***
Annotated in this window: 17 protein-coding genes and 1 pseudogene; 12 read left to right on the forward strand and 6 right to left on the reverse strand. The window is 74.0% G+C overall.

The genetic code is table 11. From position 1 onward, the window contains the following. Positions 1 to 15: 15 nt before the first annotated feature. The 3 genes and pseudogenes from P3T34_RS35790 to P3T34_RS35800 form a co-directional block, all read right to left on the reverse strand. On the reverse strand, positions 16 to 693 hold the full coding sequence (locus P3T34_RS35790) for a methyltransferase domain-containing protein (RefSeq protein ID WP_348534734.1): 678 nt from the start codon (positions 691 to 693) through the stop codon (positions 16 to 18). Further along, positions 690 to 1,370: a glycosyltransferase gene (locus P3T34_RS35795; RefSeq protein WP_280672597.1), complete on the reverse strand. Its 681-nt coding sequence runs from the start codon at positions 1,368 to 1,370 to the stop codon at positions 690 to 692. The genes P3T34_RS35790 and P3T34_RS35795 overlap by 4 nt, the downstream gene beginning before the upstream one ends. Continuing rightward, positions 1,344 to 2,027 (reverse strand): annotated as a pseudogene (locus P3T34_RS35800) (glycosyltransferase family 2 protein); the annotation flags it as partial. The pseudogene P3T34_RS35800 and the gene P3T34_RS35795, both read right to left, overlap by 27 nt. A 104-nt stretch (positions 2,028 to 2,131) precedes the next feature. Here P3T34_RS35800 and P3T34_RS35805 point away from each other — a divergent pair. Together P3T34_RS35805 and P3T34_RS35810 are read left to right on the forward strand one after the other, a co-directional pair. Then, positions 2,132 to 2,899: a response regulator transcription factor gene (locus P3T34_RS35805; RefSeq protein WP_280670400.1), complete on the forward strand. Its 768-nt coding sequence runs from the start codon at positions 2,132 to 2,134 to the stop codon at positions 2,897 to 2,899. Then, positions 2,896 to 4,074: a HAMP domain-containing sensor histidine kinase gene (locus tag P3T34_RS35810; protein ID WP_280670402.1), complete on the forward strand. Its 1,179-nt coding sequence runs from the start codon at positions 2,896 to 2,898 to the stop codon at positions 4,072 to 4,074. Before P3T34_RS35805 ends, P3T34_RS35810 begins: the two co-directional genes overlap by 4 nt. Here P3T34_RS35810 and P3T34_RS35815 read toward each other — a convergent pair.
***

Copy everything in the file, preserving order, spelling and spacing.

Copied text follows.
Annotated in this window: 17 protein-coding genes and 1 pseudogene; 12 read left to right on the forward strand and 6 right to left on the reverse strand. The window is 74.0% G+C overall.

The genetic code is table 11. From position 1 onward, the window contains the following. Positions 1 to 15: 15 nt before the first annotated feature. The 3 genes and pseudogenes from P3T34_RS35790 to P3T34_RS35800 form a co-directional block, all read right to left on the reverse strand. On the reverse strand, positions 16 to 693 hold the full coding sequence (locus P3T34_RS35790) for a methyltransferase domain-containing protein (RefSeq protein ID WP_348534734.1): 678 nt from the start codon (positions 691 to 693) through the stop codon (positions 16 to 18). Further along, positions 690 to 1,370: a glycosyltransferase gene (locus P3T34_RS35795; RefSeq protein WP_280672597.1), complete on the reverse strand. Its 681-nt coding sequence runs from the start codon at positions 1,368 to 1,370 to the stop codon at positions 690 to 692. The genes P3T34_RS35790 and P3T34_RS35795 overlap by 4 nt, the downstream gene beginning before the upstream one ends. Continuing rightward, positions 1,344 to 2,027 (reverse strand): annotated as a pseudogene (locus P3T34_RS35800) (glycosyltransferase family 2 protein); the annotation flags it as partial. The pseudogene P3T34_RS35800 and the gene P3T34_RS35795, both read right to left, overlap by 27 nt. A 104-nt stretch (positions 2,028 to 2,131) precedes the next feature. Here P3T34_RS35800 and P3T34_RS35805 point away from each other — a divergent pair. Together P3T34_RS35805 and P3T34_RS35810 are read left to right on the forward strand one after the other, a co-directional pair. Then, positions 2,132 to 2,899: a response regulator transcription factor gene (locus P3T34_RS35805; RefSeq protein WP_280670400.1), complete on the forward strand. Its 768-nt coding sequence runs from the start codon at positions 2,132 to 2,134 to the stop codon at positions 2,897 to 2,899. Then, positions 2,896 to 4,074: a HAMP domain-containing sensor histidine kinase gene (locus tag P3T34_RS35810; protein ID WP_280670402.1), complete on the forward strand. Its 1,179-nt coding sequence runs from the start codon at positions 2,896 to 2,898 to the stop codon at positions 4,072 to 4,074. Before P3T34_RS35805 ends, P3T34_RS35810 begins: the two co-directional genes overlap by 4 nt. Here P3T34_RS35810 and P3T34_RS35815 read toward each other — a convergent pair.